Chris Rogers, Producer, CDR Communications


I am so sorry for your loss. The last time I saw David was at the premier of Climate Hustle. As always, he beamed humor, warmth, and hope to his many friends and colleagues. I had no idea he was ill.
I have fond memories of first getting to know you and David in Buenos Aires, in 1998. Our top goal back then was to keep America Kyoto free. CFACT was instrumental in winning that battle and many others, and in advancing the case for the energy policy turnaround America is now enjoying.   CFACT was a brilliant idea and has long been an irreplaceable resource for the liberty movement.
Sadly, I seldom connected with David in recent years, but I am honored that he always greeted me as a friend.  Please share my condolences and appreciation with David’s family and your colleagues at CFACT.
Marlo Lewis, Jr., Senior Fellow, Competitive Enterprise Institute
“I am at a loss. David has passed. A man in the prime of his life, so vital and productive and — so vital to the cause of rational science and freedom from overregulation. As a CFACT founder and president, David was a true visionary in every sense of the word. He had the vision of creating CFACT and he, along with Craig Rucker, became a force of nature in battling the overreaching environmental regulatory and distorted science scare campaigns. David was a key brick that anchored the skepticism of man-made climate change and so many previous green scares. One of his passions was bringing development and hope to the poorer parts of the world. David was a man of deep faith who has gone on to his next calling and he leaves behind his loving family and so many friends and a grateful public.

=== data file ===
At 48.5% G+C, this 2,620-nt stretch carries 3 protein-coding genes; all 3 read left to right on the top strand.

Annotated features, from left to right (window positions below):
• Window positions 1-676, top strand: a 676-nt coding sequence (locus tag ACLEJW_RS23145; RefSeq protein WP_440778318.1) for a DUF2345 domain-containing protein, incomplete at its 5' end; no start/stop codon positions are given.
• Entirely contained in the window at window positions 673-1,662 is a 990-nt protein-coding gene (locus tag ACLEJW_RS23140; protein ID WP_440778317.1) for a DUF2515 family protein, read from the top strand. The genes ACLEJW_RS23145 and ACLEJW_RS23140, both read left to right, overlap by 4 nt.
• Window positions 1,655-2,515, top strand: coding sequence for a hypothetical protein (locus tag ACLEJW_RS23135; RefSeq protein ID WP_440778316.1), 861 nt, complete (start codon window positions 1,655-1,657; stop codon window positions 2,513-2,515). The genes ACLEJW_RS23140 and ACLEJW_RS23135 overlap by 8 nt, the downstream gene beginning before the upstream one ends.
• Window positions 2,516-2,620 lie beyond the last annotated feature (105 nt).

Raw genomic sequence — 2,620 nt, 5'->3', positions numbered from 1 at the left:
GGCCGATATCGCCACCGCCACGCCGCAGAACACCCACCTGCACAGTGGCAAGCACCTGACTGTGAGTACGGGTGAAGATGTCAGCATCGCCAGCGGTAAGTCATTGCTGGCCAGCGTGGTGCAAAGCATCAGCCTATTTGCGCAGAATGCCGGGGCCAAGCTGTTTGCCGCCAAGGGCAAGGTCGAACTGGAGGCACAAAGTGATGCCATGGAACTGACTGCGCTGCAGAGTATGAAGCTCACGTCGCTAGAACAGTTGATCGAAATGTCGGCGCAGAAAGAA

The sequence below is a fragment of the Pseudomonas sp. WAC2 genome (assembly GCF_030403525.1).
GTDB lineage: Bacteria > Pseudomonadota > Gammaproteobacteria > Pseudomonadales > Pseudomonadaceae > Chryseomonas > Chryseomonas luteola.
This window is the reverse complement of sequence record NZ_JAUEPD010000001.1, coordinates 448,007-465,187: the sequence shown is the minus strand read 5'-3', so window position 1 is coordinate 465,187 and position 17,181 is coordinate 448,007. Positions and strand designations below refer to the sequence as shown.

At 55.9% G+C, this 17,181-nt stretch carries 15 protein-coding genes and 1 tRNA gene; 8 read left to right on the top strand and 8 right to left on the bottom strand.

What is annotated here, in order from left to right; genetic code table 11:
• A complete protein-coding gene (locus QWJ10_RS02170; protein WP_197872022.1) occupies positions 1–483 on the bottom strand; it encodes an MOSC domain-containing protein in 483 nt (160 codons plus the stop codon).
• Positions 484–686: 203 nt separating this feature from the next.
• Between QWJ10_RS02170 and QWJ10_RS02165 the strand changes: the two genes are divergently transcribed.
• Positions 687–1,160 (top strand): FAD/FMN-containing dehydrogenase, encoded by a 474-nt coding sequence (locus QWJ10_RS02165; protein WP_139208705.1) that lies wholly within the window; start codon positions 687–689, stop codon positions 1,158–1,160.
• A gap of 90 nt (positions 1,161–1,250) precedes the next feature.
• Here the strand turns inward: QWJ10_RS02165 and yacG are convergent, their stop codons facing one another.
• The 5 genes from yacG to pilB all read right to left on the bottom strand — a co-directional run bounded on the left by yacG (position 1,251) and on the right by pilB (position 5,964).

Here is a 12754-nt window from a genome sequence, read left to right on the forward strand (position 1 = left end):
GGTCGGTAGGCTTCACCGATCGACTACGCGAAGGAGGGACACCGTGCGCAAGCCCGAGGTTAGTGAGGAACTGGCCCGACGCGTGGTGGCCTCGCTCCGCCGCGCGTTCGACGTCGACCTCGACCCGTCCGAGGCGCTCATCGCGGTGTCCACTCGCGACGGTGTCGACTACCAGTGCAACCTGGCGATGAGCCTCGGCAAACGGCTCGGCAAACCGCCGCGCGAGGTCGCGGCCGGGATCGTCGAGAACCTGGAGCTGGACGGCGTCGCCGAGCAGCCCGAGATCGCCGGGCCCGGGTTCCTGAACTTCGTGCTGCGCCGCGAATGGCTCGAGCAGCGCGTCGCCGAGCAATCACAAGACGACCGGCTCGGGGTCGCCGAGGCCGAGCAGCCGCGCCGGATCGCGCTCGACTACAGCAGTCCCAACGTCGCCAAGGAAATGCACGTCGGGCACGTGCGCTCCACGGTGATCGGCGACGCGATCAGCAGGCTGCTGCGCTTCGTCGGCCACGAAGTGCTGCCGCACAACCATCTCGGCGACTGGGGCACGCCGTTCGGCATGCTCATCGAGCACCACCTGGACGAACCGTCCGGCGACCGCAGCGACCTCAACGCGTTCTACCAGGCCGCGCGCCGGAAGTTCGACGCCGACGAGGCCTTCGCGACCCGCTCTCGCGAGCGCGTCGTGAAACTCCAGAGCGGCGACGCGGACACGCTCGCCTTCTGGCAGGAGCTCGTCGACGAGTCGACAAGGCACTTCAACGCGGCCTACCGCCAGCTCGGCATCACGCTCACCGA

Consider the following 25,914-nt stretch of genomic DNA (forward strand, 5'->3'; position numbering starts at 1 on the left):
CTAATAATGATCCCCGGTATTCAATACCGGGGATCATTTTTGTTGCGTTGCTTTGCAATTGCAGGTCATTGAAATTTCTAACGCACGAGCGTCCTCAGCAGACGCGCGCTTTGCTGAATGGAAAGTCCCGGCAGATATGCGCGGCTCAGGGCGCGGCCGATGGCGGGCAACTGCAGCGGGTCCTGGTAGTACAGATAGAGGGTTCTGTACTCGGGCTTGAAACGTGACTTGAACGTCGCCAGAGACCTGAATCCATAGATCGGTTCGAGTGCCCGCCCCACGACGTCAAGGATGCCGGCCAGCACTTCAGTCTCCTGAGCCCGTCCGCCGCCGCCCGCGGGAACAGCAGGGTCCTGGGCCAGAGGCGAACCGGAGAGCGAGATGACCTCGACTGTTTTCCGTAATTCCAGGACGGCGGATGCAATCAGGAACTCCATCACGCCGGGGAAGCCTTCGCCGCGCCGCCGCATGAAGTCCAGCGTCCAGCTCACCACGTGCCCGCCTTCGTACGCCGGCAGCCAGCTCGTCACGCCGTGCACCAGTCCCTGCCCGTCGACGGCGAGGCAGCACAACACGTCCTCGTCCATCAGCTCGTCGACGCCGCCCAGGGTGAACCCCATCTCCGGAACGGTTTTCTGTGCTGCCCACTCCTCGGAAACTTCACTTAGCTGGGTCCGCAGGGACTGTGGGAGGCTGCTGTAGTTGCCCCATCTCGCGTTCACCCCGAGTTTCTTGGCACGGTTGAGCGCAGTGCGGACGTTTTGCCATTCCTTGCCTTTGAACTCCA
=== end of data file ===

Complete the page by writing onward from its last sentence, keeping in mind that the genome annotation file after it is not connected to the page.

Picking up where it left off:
We miss you so much David, but your legacy lives on!”
Marc Morano, Climate Depot
I am very saddened to learn of David’s passing. Although I knew David, I learned even more about him from the expressions of love and esteem that I frequently heard about him. David embodied everything I admire about CFACT. He was a man of integrity who fought for truth. He was a man of compassion who fought for the right reasons. He was a man of God who never forgot God’s mercies. David’s passing leaves a void in so many hearts, but we can take solace knowing he is with the Lord, even as we miss him.
James Taylor, President, Spark of Freedom Foundation
David was a steadfast champion of freedom and a source of inspiration to me.  His three decades-long fight against global warming alarmism and for energy abundance is important in its own right.  However, it was only a part of his wider concern to lift people in all countries out of poverty and oppression by promoting policies that advance free markets and the rule of law.  I will miss working with David.  His death removes an important humanitarian voice and creates a huge gap in the freedom movement.
Myron Ebell, Competitive Enterprise Institute